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An unusual attempt at being green

I've always been dubious of manufacturers' figures for fuel consumption. While I can see they have a use as a direct comparison between cars, they do seem to be a little on the generous side. Admittedly I'm not the most feather-footed of drivers, but even in the highest gear and with cruise control switched on I can never get anywhere near the figures in the brochure and press pack.

And there are few times when this magic number has been more important for a manufacturer than at the launch of the new VW Polo BlueMotion in Hampshire last week. The ultra-streamlined hatch is being sold on its green (or should that be blue?) credentials, and with big claims of 74mpg for the basic model and 70mpg for the better specced BlueMotion 2, the press gang was keen to find out if it lived up to the hype.


Over dinner I heard claims of figures over 90mpg, which is admittedly very impressive, but I count slipstreaming a Tesco lorry down the M3 as cheating in this test. I decided it would be more apt for me to see how the car works in my hands, under normal driving conditions, as a better test of its ability to save money.

Needless to say, it failed to hit 70mpg even with relaxed driving, but to my mind achieving 62mpg with me behind the wheel is not to be sniffed at. And it got me thinking.

On Monday this week we took delivery of our new Skoda Fabia long-term test car, a 1.2 70bhp model finished in a distinctive Tonka toy yellow. Fitted with roughly the same trip computer as the Polo, I decided to be a geek and see how much work is required to meet manufacturers' figures. I'll say this, it's hard work.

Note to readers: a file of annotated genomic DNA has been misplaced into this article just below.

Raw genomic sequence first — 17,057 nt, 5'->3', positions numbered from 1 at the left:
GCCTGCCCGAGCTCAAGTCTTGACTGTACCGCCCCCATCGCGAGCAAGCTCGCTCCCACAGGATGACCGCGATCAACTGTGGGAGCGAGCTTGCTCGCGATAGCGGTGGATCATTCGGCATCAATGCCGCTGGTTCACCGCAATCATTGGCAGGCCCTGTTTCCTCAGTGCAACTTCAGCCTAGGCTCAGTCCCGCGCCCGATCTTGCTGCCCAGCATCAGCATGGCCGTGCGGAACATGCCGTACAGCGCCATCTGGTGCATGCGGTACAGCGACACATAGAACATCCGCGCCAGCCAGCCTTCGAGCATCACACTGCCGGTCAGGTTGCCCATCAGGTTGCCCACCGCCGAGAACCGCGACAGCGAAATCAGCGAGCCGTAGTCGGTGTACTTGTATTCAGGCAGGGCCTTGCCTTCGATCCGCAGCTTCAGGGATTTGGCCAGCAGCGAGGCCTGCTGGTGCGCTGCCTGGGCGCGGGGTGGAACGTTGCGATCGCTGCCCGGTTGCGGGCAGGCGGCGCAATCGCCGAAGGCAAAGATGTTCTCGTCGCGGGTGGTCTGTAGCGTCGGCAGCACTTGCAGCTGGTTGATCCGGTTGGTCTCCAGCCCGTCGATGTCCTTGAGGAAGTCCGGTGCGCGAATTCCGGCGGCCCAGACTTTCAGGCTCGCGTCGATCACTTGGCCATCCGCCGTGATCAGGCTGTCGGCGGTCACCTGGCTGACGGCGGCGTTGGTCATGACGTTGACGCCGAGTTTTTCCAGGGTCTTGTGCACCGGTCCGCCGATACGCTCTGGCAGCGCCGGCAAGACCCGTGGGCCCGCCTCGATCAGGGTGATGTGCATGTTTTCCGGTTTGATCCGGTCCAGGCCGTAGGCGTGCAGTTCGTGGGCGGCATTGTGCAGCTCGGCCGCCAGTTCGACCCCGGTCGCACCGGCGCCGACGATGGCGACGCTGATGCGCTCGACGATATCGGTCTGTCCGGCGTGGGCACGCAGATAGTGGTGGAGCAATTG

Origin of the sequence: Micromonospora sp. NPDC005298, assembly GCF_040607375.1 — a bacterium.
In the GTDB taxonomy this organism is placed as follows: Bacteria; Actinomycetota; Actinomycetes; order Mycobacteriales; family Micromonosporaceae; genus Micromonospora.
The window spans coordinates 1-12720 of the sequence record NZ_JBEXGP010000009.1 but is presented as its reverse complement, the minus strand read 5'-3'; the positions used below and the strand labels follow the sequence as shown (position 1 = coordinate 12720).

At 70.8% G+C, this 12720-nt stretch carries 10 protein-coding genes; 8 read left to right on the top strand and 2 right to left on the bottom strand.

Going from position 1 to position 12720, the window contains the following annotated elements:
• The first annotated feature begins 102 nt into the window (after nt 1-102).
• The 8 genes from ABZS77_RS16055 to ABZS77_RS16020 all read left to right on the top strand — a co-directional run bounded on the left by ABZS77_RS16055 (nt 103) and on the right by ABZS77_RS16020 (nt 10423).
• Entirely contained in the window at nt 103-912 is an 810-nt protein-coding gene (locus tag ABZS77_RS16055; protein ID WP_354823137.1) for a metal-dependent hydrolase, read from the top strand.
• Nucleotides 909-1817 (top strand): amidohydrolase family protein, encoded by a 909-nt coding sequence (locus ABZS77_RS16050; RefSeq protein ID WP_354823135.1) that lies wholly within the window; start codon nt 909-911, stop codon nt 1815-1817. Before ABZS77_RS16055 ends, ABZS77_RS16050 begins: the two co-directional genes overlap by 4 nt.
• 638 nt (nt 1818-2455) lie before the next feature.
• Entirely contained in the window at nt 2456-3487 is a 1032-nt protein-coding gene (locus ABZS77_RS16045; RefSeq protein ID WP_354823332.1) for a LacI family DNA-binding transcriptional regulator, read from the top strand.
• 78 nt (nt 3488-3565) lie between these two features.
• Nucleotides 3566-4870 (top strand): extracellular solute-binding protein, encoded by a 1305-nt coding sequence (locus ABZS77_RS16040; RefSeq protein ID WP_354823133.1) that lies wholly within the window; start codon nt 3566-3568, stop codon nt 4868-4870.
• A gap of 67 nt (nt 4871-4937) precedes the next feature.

A trip to Birmingham yesterday gave me the ideal opportunity; crawling traffic and long stretches of A road and motorway to cruise down. Perfect. By the time I'd got onto the M6 on the way home the Fabia was reporting 40mpg for the journey, which ticked up to 44mpg once I'd done a bit of motorway crawling. Very good, but still a little off the 47.9mpg claimed by Skoda.

In no particular rush, I decided to cheat and tucked the Fabia in behind a German lorry to see what a difference it would make. The gauge began to climb, and within ten minutes the average figure had gone up to 52mpg and showing no signs of stopping. If you're stingy enough to do it, and don't mind having to stare at the back end of a lorry for your journey, you'll save a lot of money. But honestly, would you really do that all the time? Probably not.

So despite being very impressed at the fuel saving capabilities of the two cars I've still not managed to meet the manufacturer figures in anything I've driven without cheating. But with a weekend back home in Wales fast approaching, there's still plenty of time for me to try.


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